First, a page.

2. Sticking Listening Cloud Arms: two partners connect their arms around the wrist and follow very immediately and quietly any subtle shifts in pressure, each arm independently. Stick to the other and follow any subtle push, yield, or lateral motion. The body is continuously reorganized to keep as easy as possible while sticking: feet move where they need to, arms stay relaxed and within peripheral vision, elbows stay dropped, etc.. If attention gets riveted in one arm. Switch attention to the other arm, attempt to alternate, then attempt to hold full attention in both arms at the same time. After the exercise is established, try subtly to proprioceptively feel through the contact the partner’s structure, to their feet and skull. This will inevitably involve a certain amount of probing pressure, but one tries to minimize these probing forces, using the minimum necessary or using only incidentally occurring pressure shifts to feel through the partner’s structure. Our sense of proprioception works through interaction and shifting pressure. One needs to interact in order to sense. However, this interaction can be quite small; one only needs grams of shifting pressure to feel the partner’s entire muscular/skeletal structure. The trick then, is that while it is necessary to come into interaction in order to sense, one tries to keep the force of interaction as slight as possible.
  3. Center Line: A simple game used to orient onto an evading partner and evade while orienting. I want to touch my partner’s center line. I don’t want my partner to touch my center line. I want to move no faster than my partner or even move a little slower. I want to use less muscular force than my partner, relying instead on movement intelligence, density of awareness, and skeletal structure. This is primarily a study in reactivity… we tend to get hyper attached right when we are about to touch or be touched, blacking out at this point and initiating blind reactions. This is what we are looking to find and breathe through. We maintain intention without loosing presence. As an aside, when contact is made, hold it, as opposed to “tag and withdraw”… this allows our partner to work out evasion.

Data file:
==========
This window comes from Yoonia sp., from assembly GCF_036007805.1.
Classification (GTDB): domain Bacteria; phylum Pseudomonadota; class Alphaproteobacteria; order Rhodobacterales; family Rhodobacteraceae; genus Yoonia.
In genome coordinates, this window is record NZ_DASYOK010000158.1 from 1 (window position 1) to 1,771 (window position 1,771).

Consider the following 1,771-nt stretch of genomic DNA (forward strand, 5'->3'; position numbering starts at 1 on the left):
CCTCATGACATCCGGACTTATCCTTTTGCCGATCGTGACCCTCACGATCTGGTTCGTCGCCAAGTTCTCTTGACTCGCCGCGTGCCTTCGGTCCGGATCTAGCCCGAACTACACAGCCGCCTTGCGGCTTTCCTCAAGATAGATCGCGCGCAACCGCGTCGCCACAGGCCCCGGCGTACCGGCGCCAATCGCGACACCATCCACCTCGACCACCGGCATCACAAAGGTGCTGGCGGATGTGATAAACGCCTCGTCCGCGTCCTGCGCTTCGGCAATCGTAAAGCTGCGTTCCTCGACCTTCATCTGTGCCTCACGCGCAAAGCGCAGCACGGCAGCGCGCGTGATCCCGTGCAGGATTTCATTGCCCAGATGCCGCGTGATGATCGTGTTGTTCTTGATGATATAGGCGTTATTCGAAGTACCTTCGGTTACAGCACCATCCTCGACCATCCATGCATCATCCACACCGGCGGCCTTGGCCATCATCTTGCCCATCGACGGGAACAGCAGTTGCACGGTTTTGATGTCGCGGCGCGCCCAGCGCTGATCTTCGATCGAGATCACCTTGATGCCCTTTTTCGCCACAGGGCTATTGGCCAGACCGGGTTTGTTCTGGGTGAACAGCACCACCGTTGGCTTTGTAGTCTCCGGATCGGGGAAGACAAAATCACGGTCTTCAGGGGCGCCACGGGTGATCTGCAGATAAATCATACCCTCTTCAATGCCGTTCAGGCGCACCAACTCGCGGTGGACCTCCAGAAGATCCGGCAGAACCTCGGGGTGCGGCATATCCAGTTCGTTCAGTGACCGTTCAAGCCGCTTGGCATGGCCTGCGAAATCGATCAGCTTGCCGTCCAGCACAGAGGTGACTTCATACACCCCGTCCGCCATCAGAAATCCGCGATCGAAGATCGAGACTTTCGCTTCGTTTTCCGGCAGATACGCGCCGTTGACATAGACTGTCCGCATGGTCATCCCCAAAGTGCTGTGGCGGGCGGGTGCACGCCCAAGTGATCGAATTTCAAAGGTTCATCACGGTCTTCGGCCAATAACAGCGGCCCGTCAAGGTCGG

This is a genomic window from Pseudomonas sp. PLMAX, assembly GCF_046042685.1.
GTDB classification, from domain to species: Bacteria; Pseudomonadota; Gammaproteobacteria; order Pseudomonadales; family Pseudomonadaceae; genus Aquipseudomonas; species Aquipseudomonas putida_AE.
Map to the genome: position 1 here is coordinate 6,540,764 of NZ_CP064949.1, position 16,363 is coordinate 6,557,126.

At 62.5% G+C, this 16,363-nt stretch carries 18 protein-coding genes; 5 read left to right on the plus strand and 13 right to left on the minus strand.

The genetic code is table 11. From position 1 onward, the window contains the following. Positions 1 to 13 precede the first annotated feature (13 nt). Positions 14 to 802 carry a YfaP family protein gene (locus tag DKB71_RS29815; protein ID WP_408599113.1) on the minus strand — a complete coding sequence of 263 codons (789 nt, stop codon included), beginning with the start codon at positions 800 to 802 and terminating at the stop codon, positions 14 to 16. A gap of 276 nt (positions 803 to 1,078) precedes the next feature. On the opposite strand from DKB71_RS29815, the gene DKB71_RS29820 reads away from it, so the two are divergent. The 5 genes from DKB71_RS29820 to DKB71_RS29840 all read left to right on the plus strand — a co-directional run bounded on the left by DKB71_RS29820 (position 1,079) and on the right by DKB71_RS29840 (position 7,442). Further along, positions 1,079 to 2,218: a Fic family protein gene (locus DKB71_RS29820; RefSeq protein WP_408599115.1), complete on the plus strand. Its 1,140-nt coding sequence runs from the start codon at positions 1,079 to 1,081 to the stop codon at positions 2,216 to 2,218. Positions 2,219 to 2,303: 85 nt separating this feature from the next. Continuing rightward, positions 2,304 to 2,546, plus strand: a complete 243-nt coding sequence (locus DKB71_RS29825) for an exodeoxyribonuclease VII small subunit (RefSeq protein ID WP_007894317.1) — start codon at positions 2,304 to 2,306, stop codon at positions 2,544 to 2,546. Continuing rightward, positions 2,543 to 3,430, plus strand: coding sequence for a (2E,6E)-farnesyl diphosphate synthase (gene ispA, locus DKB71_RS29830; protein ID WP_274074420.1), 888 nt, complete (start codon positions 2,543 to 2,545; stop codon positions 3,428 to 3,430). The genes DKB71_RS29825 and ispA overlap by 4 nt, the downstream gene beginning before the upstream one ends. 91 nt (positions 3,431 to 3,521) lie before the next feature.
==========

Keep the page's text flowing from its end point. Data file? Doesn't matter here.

4. Circle Game: I stand near my partner and imagine a circle around us, with my partner at the center. My partner does the same. Our circles are in our own minds and are different. We do not communicate them to each other. I want to move my partner outside of the circle, and I want to stay inside the circle. I want to move slowly and no faster than my partner. I want to stay soft, pliable, and present, and use less muscular effort than my partner. When I succeed in moving my partner out or am pushed out, I simply start over again with a new imagined circle without interrupting our connection. This game can be expanded to include putting my partner on the ground and avoiding being put on the ground.
  5. Open Circle Play: We start with Sticking Cloud Arms. At any point I or my partner switches to Circle Game. We switch back and forth whenever we want. We might both be in the same score or in opposite scores. Note: Cloud Arms is NOT passive. It is an active listening, constant rearrangement of the body into easeful integrity, unconcerned with the goals of the circle game. Note: best not to switch games at convenience moments … this can itself be a form of reactivity. For example, if I am playing the circle game and am about to loose (or win), do not switch at this moment to sticky arms. Stick with it through awkward moments. As a martial training, it is an excellent training in staying non reactive through vulnerable moments so we can act with more intelligence under pressure.
 Posted by at 10:23 pm